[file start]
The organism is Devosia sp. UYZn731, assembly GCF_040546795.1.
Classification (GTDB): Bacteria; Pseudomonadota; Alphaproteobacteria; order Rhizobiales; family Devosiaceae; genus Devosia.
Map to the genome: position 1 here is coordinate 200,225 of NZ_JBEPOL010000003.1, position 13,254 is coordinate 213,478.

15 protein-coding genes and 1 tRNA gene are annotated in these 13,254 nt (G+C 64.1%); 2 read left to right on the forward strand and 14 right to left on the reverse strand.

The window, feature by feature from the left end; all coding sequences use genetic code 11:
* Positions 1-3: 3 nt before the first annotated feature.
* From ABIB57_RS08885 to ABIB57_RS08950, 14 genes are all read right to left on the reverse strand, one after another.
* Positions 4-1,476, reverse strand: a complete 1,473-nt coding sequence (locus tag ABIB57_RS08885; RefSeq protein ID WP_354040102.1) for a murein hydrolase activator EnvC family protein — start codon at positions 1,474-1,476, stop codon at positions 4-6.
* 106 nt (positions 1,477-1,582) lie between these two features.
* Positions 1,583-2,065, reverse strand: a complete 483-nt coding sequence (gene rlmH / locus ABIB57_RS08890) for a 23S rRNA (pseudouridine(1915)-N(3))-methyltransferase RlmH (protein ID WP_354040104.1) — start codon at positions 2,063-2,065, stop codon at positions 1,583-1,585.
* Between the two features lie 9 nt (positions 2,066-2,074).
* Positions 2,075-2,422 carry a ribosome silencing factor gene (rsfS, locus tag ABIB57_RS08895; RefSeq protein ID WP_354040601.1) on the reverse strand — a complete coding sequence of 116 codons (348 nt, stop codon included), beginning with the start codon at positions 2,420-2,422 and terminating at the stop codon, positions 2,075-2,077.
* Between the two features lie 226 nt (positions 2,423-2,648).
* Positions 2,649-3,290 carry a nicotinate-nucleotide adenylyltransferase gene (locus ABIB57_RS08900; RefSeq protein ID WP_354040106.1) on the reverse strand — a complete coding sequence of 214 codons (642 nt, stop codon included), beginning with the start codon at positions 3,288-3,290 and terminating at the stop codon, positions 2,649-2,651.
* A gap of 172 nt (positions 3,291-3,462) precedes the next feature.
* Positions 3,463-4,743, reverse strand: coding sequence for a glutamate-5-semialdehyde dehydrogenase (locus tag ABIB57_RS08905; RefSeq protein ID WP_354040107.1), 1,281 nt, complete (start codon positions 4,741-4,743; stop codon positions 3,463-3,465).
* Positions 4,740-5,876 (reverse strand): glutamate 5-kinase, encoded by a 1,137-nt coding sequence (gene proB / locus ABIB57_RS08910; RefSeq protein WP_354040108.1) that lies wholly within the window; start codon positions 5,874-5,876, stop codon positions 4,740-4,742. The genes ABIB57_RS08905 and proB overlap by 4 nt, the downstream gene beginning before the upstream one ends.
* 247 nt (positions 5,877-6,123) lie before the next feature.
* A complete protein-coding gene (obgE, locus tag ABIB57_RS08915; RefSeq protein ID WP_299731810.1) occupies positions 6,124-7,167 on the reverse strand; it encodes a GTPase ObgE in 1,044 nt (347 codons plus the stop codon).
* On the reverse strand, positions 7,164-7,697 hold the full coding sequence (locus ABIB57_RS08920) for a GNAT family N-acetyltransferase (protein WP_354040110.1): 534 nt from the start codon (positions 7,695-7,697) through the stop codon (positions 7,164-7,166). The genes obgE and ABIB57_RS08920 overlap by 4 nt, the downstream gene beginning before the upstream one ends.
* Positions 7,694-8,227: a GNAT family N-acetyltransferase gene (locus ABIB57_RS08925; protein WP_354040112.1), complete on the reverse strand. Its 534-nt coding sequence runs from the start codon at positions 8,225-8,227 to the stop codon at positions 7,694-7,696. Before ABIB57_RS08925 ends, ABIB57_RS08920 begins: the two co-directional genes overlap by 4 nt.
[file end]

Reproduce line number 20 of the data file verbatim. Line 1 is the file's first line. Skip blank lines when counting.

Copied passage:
* On the reverse strand, positions 7,164-7,697 hold the full coding sequence (locus ABIB57_RS08920) for a GNAT family N-acetyltransferase (protein WP_354040110.1): 534 nt from the start codon (positions 7,695-7,697) through the stop codon (positions 7,164-7,166). The genes obgE and ABIB57_RS08920 overlap by 4 nt, the downstream gene beginning before the upstream one ends.